Director General Rudolf Buttmann

Rudolf Buttmann, 1936 | © BSB/ Image Archive
Rudolf Buttmann, 1936 | © BSB/ Image Archive

Rudolf Buttmann (1885 – 1947) was born on 4 July 1885 in Marktbreit (Lower Franconia). He grew up in Zweibrücken (Palatinate), where his father taught at a humanist grammar school from 1 July 1892. After gaining his A levels in 1903 at this same grammar school, Buttmann read law at the universities of Munich, Freiburg and Berlin. During military service, he decided to embark on a career in the higher library service. In March 1908, he became a trainee at the Bayerische Staatsbibliothek, in June 1909 he successfully passed the subject examination. At the same time, he composed his thesis on the English national economist Richard Jennings. In 1910, he received his doctorate in governance and public policy from Lujo Brentano (1844 – 1931) at the University of Munich. In that same year, he moved from the Bayerische Staatsbibliothek to the Bibliothek des Bayerischen Landtags (Library of the Bavarian State Parliament), where he continued to work until 1933, at last gaining the rank of a senior librarian.

Ever since the Revolution of 1918/ 19, Rudolf Buttmann had become very active in politics. In late 1918, he campaigned for the foundation of a citizens’ militia in Munich. As far as his party affiliations were concerned, he was at first actively involved with the Bayerische Mittelpartei (Bavarian Centrum Party), i.e. with the Munich chapter of the Deutschnationale Volkspartei in Bayern (German National Peoples’ Party in Bavaria). After having been expelled in the autumn of 1922, he co-founded the Völkische Rechtsblock (People’s Right-wing Block) in Bavaria. This party had as its nucleus the former chapter of the Bavarian Centrum Party, which had presented itself as highly nationalist and had also criticised the willingness of the party leaders to form a coalition. In 1924 Buttmann became a member of the Bavarian parliament through his affiliation with the Völkische Block. The Völkische Block was not really a party but presented a confederation of diverse organisations who considered themselves a substitute for the NSDAP after it had been banned in the wake of the Munich Putsch on 8/ 9 November 1923. On 27 February 1925, Buttmann joined the NSDAP – when Adolf Hitler (1889 – 1945) re-founded the party. This is the reason for Buttmann’s low membership number: four. In that same year, he took on the leadership of the NS contingent within the Bavarian parliament. He also campaigned for the national-socialist movement as a speaker and writer of political articles.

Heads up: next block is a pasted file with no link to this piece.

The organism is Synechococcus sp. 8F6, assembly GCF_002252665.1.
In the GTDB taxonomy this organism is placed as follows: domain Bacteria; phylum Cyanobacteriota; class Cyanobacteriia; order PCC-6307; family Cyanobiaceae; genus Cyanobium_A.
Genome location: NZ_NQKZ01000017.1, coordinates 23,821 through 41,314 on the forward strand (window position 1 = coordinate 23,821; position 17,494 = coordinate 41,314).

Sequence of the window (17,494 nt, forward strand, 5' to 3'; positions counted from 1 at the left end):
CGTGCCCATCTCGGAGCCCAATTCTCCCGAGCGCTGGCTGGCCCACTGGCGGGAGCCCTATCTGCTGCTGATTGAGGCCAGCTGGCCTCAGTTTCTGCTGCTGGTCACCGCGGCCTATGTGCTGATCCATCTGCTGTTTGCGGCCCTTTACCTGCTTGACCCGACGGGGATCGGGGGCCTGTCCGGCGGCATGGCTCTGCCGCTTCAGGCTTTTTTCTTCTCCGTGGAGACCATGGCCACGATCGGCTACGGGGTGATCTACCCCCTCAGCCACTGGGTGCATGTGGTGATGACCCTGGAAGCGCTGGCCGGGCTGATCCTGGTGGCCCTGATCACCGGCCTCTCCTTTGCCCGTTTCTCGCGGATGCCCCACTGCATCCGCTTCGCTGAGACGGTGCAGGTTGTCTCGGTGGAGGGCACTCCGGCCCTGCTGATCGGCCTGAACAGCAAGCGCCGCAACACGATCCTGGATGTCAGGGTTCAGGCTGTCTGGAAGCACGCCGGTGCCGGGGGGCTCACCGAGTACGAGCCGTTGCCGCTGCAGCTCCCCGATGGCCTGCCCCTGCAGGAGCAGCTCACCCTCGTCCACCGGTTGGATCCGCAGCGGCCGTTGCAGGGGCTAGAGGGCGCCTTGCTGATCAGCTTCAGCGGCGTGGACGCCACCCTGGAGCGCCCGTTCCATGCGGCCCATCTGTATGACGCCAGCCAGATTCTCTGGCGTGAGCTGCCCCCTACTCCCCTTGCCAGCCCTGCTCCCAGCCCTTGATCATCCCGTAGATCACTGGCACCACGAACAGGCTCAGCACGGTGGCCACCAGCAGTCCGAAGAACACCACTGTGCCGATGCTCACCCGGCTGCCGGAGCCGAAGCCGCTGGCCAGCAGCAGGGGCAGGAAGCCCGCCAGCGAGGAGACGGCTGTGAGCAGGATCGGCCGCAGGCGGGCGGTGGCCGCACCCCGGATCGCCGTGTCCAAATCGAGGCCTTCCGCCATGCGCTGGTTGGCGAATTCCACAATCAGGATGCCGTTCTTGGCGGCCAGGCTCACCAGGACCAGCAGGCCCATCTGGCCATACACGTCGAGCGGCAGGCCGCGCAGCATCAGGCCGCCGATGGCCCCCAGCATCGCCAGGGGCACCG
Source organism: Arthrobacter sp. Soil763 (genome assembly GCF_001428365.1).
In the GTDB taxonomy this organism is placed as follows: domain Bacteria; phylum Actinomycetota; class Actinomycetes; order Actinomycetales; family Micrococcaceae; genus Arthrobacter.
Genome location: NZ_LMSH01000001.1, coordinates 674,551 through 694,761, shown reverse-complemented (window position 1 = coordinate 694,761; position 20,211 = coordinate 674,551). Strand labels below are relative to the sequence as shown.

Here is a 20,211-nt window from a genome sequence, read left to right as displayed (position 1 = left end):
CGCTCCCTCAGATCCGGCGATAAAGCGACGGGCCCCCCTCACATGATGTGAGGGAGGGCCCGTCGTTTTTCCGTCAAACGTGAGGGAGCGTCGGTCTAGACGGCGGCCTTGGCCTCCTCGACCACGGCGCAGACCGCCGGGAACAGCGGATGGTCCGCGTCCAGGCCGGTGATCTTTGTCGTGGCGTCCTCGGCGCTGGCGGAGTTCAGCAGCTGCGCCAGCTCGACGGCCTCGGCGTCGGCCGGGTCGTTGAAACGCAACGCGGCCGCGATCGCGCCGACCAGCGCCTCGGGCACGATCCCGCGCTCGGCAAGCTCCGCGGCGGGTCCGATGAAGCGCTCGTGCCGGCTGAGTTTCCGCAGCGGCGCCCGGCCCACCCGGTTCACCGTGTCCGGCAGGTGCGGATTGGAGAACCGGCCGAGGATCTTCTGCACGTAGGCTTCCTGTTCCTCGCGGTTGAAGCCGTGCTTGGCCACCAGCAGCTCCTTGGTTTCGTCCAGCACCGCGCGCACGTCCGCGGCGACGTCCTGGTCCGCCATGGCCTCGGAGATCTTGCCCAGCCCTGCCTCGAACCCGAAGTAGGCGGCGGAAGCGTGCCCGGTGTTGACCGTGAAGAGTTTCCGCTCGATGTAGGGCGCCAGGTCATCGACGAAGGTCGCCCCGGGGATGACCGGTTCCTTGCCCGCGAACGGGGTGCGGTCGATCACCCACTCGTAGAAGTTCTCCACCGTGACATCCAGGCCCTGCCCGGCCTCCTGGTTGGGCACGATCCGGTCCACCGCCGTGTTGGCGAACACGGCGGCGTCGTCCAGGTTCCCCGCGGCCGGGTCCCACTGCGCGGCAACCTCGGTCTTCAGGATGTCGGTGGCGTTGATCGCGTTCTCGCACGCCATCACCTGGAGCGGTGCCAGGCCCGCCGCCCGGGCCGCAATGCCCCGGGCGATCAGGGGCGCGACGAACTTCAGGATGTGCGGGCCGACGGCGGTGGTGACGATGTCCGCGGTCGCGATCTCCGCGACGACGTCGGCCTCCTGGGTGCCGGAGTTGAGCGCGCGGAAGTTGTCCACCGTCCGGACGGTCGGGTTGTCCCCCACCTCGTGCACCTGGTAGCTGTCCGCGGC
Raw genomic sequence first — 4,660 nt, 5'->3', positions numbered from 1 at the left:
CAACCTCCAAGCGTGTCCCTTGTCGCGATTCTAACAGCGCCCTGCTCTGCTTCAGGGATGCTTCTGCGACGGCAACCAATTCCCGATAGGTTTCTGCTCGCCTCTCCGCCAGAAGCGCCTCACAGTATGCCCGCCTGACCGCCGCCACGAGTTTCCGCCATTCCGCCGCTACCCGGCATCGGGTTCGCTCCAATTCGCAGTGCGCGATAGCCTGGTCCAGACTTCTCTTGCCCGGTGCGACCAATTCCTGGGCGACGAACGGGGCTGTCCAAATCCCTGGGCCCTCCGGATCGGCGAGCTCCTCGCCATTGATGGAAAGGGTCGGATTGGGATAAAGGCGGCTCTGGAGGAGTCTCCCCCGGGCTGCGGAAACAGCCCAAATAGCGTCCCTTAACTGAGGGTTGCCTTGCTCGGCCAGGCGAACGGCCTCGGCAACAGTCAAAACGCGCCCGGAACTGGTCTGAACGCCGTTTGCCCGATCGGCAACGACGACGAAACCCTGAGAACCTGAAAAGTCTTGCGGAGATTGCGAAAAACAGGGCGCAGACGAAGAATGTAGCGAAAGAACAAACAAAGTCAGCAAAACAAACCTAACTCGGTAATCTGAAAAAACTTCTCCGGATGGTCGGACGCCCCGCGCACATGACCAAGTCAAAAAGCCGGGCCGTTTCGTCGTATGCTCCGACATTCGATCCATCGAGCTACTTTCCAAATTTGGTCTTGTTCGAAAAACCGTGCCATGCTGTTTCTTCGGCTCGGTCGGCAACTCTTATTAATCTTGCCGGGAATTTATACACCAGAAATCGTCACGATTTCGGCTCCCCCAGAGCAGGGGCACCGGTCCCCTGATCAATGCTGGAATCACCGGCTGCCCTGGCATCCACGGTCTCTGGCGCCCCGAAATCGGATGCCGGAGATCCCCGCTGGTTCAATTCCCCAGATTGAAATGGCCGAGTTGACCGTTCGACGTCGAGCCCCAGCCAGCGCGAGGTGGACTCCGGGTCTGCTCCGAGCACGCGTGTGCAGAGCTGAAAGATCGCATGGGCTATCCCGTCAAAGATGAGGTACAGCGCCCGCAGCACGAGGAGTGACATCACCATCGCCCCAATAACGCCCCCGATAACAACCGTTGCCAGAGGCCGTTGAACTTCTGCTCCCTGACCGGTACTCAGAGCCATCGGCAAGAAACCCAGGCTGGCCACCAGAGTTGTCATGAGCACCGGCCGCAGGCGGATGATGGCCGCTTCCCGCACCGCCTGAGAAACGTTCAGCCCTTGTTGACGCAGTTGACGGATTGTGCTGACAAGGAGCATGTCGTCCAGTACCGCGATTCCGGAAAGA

Rudolf Buttmann (front row, second from the right) during a meeting of NSDAP members of the national and regional parliaments, 1930 | © BSB/ Image Archive
Rudolf Buttmann (front row, second from the right) during a meeting of NSDAP members of the national and regional parliaments, 1930 | © BSB/ Image Archive

After the seizure of power in 1933, Rudolf Buttmann did not receive a ministerial post as had been expected. In April of that year, the Reich’s Home Secretary Wilhelm Frick (1877 – 1946) finally offered him the directorship of the cultural politics department in his ministry. During the following two years Buttmann was mostly occupied with negotiating with high-ranking representatives of the Catholic Church, such as Cardinal Secretary of State Eugenio Pacelli (1876 – 1958, from 1939 Pope Pius XII), the practical implementation of the Concordat, which the Hitler government had concluded on 20 July 1933 with the Holy See. The hopes Buttmann may have harboured at first in relation to his new post at the Reich’s Home Office, would not be fulfilled. On the one hand, his responsibilities were curtailed repeatedly; on the other hand, he got into conflict with Frick and Hitler over factual issues. As early as in February 1934, Buttmann started to consider professional alternatives and to aim for the top position at the Bayerische Staatsbibliothek.

As soon as he learned of the dismissal of Georg Reismüller (1882 – 1936) in spring 1935, Rudolf Buttmann made his first moves. Hitler and Frick supported him and finally managed to enforce his move from Berlin to Munich, "[o]hne weitere zuständige Stellen ordnungsgemäß zu beteiligen (without enlisting other relevant offices as would have been correct)". On 3 October 1935, Frick delivered Buttmann his letter of appointment, two days later Buttmann entered the Bayerische Staatsbibliothek – "zum ersten Mal seit 25 Jahren als ihr Beamter (for the first time in 25 years as its functionary)". His dealings as director general vacillated between adaptation to the norms of the National Socialists and adherence to entrenched habits. Despite being a convinced National Socialist, Buttmann acted primarily as librarian. Nonetheless, he rarely evaded orders from his superiors.

On 19 May 1945, the US-American military government interned Buttmann. He died on 25 January 1947 after a serious illness – in his own home - in Stockdorf near Munich. In the summer of 1948, a posthumous denazification suit was filed. In November 1948, the denazification court Starnberg classified Buttmann as offender. The Chamber of Appeals Oberbayern, however, decided in March 1949 to assign him a place in the category of minor offenders. In their judgment of Buttmann’s guilt, both chambers agreed in putting the focus on his party-political activities before 1933.

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